Eventually, we ran into Stellerex, the leader of the outlawed mages hiding in the caves. He was skeptical of the prince's sincerity, requiring first that I tear up the decree in front of him and then that I submit to a "Truth" spell. Once he was convinced, he joined the party, bringing a lot of spells and ingredients and the skills to learn and cast them. One of them is "Teleportation," which allows me to go anywhere on the map. Given the time limit, I'd use it exclusively except that the necessary reagents (a grasshopper, a fly, a homing pigeon, and a black rose) are somewhat rare. If I ever find a shop selling them, I'll spend most of my gold on them.
I don't know what's worse: that I made such a scene out of tearing up a simple piece of paper, or that I spelled it with a "w."
Other mages teleported out of the caves, and back to their homes, once they learned about the revocation of the ban. (How in the world did my father enforce this ban?) One of them, Vandar, told about my mother's spirit roaming the Cliffs of Mahor before he left.
One by one, the wizards went home.
The Cliffs of Mahor were on the other side of the game map, but they seemed to be the place to go next. The map was tiny--a small path and a small bridge. A female NPC wandered alone. "Mother, is that you? I've missed you," Chesotor said. "My son," the apparition said, and then my mother faded, to be replaced by Grimnoth. "Don't betray me," he said. "Deliver the crowns or you will suffer a slow death!" I want to point out that Grimnoth is changing the agreement; now, apparently, I have to deliver all of the crowns to him, and not just my own.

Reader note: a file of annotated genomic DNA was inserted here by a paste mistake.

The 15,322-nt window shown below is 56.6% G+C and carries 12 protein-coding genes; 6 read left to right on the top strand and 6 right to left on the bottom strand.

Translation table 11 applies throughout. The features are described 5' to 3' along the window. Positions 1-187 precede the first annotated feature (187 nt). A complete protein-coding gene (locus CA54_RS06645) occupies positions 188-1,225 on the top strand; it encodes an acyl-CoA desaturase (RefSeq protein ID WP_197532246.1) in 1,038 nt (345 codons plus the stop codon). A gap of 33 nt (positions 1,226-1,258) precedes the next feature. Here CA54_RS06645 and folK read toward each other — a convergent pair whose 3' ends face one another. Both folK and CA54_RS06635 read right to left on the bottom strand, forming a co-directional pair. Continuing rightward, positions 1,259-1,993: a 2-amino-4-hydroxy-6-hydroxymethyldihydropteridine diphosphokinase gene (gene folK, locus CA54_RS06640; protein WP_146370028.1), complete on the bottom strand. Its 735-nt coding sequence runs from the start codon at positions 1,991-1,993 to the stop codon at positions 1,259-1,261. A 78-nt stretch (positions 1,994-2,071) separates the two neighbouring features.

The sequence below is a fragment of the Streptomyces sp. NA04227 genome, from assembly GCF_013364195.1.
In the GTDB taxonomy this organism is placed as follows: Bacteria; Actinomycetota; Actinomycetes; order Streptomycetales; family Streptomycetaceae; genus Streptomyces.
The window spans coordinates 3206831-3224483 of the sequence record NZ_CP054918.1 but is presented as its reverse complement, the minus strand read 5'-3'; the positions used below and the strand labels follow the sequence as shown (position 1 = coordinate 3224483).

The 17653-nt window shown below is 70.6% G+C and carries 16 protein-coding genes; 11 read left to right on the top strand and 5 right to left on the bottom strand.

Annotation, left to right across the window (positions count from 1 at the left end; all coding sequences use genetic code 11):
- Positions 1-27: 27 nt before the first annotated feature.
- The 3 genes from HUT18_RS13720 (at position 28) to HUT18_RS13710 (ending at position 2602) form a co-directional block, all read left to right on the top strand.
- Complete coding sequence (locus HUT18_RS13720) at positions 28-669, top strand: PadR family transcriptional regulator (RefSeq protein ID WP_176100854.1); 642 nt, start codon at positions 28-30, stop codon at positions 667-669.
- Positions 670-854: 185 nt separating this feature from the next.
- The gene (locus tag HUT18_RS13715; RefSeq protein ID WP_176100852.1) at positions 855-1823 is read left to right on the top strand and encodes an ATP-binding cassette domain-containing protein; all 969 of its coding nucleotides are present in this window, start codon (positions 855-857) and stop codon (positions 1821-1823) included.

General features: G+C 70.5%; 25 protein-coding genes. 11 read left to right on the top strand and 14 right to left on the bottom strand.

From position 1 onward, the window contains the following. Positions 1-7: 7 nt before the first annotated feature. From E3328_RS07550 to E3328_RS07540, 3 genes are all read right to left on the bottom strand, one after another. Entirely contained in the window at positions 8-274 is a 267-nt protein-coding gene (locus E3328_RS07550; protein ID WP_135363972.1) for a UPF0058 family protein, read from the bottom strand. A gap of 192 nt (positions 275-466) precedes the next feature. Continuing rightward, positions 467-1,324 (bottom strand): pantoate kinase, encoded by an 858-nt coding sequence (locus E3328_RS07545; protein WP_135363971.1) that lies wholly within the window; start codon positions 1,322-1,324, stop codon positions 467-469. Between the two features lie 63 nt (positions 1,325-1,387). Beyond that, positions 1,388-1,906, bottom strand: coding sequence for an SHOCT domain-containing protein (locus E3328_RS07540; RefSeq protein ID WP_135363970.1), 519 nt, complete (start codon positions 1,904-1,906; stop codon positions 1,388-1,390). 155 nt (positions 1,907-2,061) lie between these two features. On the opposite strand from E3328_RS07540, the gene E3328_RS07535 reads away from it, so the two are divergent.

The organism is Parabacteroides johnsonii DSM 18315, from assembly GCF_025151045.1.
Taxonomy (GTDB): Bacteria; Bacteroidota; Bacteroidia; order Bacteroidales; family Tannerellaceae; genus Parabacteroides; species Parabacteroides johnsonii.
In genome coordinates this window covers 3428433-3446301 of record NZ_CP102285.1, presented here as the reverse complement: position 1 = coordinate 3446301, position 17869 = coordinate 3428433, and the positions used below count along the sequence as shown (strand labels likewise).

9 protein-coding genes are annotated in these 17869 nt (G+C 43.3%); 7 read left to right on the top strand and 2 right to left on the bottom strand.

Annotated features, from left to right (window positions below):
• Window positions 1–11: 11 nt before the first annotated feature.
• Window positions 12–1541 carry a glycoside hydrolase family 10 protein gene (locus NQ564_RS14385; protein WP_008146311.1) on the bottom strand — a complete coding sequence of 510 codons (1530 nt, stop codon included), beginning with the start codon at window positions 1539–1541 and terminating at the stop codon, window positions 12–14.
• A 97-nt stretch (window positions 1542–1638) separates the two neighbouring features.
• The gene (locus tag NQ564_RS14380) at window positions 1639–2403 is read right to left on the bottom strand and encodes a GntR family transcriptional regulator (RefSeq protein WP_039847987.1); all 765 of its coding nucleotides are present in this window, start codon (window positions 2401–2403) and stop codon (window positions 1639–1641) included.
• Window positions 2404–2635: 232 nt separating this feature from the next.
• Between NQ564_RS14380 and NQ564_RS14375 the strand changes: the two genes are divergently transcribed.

Auntie Em!
Anyway, there was nothing else to do at the Cliffs, which makes me wonder what the purpose of the whole episode was. Moreover, at this point I was out of clear directions for where to go next.

Consulting the map, I saw that the darkness had already started to devour the town of Fremont and would soon hit Greenberry. I decided to line up my next visits in east-west strips, hitting the southernmost locations first. This meant first renting ships in Pendar and hitting the island of Monteplai off the western coast.

I screwed up the visit. Apparently, Monteplai is the site of a "supermax" prison that my father ran, complete with a warden and quarrymaster. I spoke to them but couldn't find a way into the prison, so I assumed the visit was just a waste of time. Then, as I was preparing this entry, I happened to notice in a screenshot a door I'd missed. I need to re-visit the location once I finish my current area.
The prison is right in front of me, but somehow I couldn't find it at the time.
At the time, I shrugged and moved on to the town of Buntonderry, the location of several large farms and ranches. It seems like everyone wanted to sell me meat.
Okay, your pitch is just creeping me out.
Three of the ranchers were involved in some kind of land dispute. A recent storm had blown over a fence, and the rancher Elturo claimed that his two neighbors, Pengar and Felrid, ran out after the storm and rebuilt the fence but in doing so stole a bit of land for themselves. "It's a small amount of land, but I won't be made a fool of." However, Pengar and Felrid told essentially the same story, with themselves as the victims.

I found the bandits hiding in Pengar's silo, holding hostage the sheriff of the town, Glenwin Ironbelt. After we killed the bandits, Glenwin joined the group. The cowed Pengar confessed that he and Elturo were in the wrong and Felrid was innocent. Felrid, in gratitude, also joined my party, bringing us up to the maximum. As he did so, Cagliostra appeared in her mirror and told me that, "Felrid is very important to our mission. He must accompany us when we face Grimnoth."
Looting the spoils after the destruction of the bandits.
The town was grateful for my destruction of the bandits, and here I have to note that the game does a good job adapting NPC dialogue to the actions of the party. A lot of games even in the 1990s had immutable dialogue, with NPCs often talking about problems that you've already solved. Not here. It's very gratifying.